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(Almost) Everyone Wants 280E to Go Away

With a looming congressional vote on a massive revision of US tax structure, the issue of the inequitable taxation on state-legal cannabis businesses has charged to the fore.

And with good reason: a typical American business pays 30% of its "taxable income" in taxes, which means the amount of income after deductible business expenses are subtracted. On the other hand, a typical state-legal cannabis business (a licensed business in one of the 29 states + the District of Columbia where medicinal and/or recreational cannabis has been approved by its voters) are not allowed to take those deductions, and are thus taxed at a typical rate of 70%.

The National Cannabis Industry Association (NCIA) has created a simple illustration to demonstrate the effect of this unequal tax burden (see below)

The federal government argues that because cannabis is a Schedule I drug, 280E is a valid way to discourage this "illegal activity". Cannabis business advocates are joined by libertarians such as Grover Norquist and Roger Stone, conservatives from Dana Rohrabacher to the National Review, and of course, social liberals all the way to the ACLU in consistently and increasingly loudly denouncing the 280E tax as unfair and an infringement on states rights.

Finance expert and cannabis investor Ruth Epstein describes the law's negative effects on investment in the soon to be $20 Billion+ industry: "The uncertainty as to the ability of cannabis companies to work with banks and other financial institutions, coupled with the effect of 280E on overall profitability, have had a dampening effect on investor enthusiasm, and have markedly slowed the flow of capital into cannabis companies in the U.S." Epstein is a partner at BGP Advisors.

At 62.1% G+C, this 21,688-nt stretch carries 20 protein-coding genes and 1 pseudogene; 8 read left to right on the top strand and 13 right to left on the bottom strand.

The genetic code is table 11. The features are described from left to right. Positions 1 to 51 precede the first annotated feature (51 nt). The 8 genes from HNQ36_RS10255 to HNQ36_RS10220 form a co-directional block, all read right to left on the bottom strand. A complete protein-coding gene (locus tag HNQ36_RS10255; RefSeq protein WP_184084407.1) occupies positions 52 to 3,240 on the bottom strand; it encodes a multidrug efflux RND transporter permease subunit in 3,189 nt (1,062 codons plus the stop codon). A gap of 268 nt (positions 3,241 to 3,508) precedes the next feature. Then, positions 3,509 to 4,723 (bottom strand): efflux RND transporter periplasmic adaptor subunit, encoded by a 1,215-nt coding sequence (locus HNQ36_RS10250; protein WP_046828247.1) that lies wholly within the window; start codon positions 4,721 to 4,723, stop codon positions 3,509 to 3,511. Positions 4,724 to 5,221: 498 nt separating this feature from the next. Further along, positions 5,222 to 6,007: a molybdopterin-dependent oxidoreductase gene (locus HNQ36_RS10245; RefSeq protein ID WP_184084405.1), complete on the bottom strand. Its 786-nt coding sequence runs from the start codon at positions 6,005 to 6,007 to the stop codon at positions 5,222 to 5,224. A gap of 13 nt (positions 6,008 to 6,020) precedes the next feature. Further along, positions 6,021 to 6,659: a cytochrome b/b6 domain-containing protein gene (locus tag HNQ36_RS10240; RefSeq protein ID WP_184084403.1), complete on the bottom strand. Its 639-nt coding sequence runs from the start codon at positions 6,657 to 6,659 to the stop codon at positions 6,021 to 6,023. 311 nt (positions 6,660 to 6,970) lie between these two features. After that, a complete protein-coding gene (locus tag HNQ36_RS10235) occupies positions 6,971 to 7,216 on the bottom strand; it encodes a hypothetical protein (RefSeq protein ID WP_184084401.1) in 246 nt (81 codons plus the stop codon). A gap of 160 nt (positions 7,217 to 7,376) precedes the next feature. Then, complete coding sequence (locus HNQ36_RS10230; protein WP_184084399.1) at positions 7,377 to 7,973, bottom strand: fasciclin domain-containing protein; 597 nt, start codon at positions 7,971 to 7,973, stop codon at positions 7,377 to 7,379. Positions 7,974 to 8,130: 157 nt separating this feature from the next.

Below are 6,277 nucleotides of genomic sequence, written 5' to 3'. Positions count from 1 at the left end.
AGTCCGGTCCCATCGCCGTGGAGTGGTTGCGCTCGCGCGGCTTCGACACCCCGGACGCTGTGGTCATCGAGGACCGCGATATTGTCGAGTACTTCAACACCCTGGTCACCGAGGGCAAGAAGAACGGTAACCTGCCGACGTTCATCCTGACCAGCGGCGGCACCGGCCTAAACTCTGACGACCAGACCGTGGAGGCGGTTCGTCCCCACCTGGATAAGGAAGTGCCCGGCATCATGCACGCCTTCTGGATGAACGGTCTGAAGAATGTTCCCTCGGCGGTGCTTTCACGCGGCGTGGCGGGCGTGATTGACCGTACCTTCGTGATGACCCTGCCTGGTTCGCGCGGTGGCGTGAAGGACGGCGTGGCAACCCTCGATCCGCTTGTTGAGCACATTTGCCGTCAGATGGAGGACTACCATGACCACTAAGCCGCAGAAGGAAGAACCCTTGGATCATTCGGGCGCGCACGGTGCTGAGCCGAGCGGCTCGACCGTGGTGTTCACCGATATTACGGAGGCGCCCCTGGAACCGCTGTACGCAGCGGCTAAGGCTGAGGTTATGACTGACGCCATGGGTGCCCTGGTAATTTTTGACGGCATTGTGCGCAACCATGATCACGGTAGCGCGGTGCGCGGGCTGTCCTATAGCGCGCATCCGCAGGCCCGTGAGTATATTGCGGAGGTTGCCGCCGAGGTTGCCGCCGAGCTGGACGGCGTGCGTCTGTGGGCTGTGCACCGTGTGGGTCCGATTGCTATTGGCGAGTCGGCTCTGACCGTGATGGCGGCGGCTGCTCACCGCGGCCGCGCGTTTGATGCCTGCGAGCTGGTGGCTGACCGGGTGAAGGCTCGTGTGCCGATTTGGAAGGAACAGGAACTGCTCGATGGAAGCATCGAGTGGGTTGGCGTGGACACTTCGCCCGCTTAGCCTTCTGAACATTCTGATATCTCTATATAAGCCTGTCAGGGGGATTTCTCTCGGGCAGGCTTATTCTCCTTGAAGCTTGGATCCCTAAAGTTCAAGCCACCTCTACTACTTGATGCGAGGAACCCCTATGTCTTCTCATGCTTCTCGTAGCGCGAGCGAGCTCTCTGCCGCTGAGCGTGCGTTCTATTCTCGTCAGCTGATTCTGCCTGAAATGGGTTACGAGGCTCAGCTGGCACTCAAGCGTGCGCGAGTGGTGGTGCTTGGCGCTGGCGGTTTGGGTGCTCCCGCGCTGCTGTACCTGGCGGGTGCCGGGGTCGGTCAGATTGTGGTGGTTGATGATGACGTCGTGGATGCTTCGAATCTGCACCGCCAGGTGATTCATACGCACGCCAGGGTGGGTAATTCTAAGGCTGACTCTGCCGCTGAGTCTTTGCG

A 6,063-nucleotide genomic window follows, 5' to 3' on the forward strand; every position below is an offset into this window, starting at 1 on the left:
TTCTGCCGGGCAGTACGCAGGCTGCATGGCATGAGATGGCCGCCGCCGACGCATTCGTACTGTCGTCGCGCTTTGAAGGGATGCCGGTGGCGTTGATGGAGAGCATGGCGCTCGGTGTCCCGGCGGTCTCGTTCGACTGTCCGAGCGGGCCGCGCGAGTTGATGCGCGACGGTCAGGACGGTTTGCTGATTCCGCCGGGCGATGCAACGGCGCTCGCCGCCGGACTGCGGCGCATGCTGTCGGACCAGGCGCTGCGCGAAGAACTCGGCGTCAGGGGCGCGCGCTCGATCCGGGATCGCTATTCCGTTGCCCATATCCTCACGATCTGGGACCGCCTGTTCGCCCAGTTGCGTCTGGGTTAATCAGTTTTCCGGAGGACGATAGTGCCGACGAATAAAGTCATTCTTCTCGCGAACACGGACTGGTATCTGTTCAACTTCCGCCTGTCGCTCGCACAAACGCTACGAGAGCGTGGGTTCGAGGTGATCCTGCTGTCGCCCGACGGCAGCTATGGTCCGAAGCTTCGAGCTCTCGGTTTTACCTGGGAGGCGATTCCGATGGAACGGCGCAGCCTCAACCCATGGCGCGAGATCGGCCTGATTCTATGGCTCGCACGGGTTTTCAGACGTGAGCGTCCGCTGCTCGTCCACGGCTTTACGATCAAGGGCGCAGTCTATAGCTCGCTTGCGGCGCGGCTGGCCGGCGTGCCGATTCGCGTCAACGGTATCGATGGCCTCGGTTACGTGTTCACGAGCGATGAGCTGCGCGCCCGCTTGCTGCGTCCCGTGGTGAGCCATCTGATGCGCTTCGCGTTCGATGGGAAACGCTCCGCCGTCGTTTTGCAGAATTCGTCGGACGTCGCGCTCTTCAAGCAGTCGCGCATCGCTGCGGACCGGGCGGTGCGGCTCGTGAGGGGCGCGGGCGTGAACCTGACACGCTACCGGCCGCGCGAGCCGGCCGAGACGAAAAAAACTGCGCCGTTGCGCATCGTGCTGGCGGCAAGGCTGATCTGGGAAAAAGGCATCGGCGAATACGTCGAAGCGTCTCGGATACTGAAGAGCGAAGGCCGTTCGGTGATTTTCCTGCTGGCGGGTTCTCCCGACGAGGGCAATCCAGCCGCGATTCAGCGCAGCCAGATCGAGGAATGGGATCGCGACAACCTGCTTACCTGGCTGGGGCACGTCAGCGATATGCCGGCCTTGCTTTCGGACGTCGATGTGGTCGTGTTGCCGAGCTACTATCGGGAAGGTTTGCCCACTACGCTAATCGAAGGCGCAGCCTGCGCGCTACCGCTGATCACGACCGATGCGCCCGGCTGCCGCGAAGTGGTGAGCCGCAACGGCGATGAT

Norquist, the renowned tax-reform advocate, had supported cannabis legalization for a decade when he told Marijuana Business Daily: "...we have been supportive from the beginning of getting rid of that particular tax policy. We ought to strip out that discrimination against marijuana production, sale and use, and allow states to have a conversation about what works and what doesn’t and what they want to do."

Now, a bipartisan amendment sponsored by Cory Gardner (R-CO) has been attached to the tax reform bill which would exempt cannabis companies from 280E as long as they're fully compliant with state laws.

Experts agree that despite all the stunning advances toward the end of Cannabis Prohibition, it could be a challenge to get to 51 votes on this tax measure. Stay tuned.

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